initially, had told Mueller's team that he had no direct or indirect communication with anyone in the administration while they were in the administration, and that he never asked anyone to try to communicate a message to anyone in the administration on any subject matter.

But, according to Mueller's team, that's not true. And they lay out the evidence they have, that he told a person through text message to talk to a Trump administration official back in May, that Mueller's team is saying separately he was in touch with the administration through February of 2018, and they cite, the prosecutors, additional contacts with administration officials.

Of course, he was indicted in October. He has been in jail since June. So, in that time period, Mueller's team is saying that Paul Manafort did have these communications. So, certainly, it raises the question, why did Manafort tell prosecutors he didn't have these communications with people within the Trump administration and trying to convey these messages to them?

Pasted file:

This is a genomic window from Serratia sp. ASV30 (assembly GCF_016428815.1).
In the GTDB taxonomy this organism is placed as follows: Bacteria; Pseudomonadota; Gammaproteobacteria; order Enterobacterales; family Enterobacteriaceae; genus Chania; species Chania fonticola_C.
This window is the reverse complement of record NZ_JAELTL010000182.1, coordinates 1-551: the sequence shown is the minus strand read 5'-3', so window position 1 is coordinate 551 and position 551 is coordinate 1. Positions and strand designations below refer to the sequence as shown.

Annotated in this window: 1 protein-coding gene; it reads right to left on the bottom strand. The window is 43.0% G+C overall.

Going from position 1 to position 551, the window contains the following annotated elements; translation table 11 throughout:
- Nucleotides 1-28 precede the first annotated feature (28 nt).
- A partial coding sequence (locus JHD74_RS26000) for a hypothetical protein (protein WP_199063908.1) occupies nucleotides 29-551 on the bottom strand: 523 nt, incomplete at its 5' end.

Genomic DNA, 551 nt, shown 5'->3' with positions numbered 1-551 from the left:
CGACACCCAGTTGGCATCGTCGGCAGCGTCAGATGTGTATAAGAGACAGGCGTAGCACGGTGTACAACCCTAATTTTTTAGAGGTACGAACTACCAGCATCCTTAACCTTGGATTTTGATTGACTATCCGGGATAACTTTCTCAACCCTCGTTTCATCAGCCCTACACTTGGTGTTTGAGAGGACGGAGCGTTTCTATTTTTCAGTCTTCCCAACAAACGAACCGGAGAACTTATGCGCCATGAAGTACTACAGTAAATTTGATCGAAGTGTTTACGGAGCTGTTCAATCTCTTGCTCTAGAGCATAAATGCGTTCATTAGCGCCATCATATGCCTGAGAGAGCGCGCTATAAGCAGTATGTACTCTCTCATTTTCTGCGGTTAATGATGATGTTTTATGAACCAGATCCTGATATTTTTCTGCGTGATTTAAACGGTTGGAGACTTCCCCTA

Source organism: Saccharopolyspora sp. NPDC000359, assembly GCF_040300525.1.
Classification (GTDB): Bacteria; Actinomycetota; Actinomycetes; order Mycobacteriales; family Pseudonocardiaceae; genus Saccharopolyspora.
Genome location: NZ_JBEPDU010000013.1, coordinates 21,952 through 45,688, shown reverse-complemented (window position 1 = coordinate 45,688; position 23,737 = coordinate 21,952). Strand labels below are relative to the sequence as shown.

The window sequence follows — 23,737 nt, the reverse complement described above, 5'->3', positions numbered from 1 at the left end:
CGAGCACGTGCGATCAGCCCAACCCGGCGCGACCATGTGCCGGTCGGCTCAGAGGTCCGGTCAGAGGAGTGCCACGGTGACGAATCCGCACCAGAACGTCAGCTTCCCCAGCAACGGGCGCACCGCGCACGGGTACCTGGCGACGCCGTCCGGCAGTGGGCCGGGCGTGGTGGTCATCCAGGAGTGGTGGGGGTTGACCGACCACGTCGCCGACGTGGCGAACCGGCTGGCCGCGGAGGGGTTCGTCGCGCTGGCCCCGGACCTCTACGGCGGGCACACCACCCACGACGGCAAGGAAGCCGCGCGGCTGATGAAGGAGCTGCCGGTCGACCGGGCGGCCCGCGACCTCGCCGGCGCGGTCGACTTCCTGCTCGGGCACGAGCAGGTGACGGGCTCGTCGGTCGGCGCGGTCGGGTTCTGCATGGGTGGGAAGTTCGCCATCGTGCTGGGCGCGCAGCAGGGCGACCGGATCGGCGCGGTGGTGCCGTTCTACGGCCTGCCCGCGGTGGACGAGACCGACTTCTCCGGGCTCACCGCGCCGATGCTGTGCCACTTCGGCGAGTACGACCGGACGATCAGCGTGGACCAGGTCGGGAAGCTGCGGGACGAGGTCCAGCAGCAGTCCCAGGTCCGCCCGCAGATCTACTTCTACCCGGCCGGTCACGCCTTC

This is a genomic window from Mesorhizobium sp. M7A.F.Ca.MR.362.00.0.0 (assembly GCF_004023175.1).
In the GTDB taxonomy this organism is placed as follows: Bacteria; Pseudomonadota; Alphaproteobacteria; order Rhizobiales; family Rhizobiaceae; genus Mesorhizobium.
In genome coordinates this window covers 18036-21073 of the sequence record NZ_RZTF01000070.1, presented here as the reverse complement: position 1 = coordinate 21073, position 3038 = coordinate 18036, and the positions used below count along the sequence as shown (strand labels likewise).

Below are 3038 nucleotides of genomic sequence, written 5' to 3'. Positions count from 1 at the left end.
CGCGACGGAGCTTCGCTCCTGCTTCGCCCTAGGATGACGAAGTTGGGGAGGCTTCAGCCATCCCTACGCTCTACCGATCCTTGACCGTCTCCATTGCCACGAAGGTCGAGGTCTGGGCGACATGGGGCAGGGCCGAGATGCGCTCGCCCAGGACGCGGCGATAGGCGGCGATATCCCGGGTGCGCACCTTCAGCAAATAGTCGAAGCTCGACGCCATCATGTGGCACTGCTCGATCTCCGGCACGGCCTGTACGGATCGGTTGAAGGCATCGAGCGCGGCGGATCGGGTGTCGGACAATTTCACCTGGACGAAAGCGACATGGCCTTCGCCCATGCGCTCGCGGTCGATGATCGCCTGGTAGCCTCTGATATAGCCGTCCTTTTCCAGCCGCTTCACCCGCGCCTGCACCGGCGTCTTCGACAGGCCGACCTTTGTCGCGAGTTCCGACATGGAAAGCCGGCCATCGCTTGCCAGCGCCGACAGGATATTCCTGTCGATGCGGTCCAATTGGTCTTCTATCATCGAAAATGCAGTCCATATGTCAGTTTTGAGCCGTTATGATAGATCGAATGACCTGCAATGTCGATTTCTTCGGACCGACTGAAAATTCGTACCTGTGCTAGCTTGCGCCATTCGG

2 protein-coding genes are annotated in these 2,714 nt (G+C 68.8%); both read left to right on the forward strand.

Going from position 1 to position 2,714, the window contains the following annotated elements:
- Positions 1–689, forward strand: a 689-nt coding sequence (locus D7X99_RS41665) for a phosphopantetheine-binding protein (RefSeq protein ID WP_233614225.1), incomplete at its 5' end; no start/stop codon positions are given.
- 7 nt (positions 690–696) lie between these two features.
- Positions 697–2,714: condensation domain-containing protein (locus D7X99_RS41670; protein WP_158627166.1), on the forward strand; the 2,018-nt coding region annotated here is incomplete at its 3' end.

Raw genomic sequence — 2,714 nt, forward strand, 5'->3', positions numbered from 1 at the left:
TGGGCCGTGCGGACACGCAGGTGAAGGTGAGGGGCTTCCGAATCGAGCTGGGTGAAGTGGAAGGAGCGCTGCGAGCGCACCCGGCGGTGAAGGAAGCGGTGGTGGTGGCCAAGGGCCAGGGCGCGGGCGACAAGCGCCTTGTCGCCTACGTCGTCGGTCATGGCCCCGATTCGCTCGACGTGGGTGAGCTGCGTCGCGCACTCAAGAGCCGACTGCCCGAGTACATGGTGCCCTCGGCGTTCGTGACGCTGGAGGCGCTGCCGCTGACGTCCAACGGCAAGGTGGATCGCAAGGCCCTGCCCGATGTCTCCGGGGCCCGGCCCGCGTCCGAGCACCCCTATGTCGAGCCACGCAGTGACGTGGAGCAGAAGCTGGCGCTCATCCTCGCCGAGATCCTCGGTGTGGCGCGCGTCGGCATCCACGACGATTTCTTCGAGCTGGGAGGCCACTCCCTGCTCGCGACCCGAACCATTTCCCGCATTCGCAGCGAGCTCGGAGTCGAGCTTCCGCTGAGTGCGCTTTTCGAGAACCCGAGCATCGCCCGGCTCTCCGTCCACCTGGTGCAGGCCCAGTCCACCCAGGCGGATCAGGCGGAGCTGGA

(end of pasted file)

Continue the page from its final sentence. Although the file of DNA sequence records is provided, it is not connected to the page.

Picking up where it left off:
What was it about? That certainly raises a lot of questions.

GLORIA BORGER, CNN SENIOR POLITICAL ANALYST: And now, in all of these documents, we have multiple times in which Cohen describes contacts with administration officials in 2017-2018.

The special counsel is saying, Paul Manafort, you lied about your contacts with administration officials. So what this does, despite Donald Trump's tweet, and he's cleared -- and, of course, he's not -- but is it takes it inside, not just the campaign, but inside the administration.

And I think that, you know, that is a big, important piece of information that we are learning tonight.

MURRAY: Yes. And I think it raises more questions about what exactly the obstruction inquiry is looking into.

I mean, as you pointed out, we now have in the Cohen filing his cooperation with the special counsel about contacts with the White House in 2017 and 2018. There's also mention of how he cooperated with how his congressional testimony, which was a lie, was circulated with the administration.

In the Manafort filing, we have him lying about his contacts with the administration. And this is coming against the backdrop of all of these people that we know who have been in to see the special counsel, even as CNN broke the news today that John Kelly had been in and been questioned.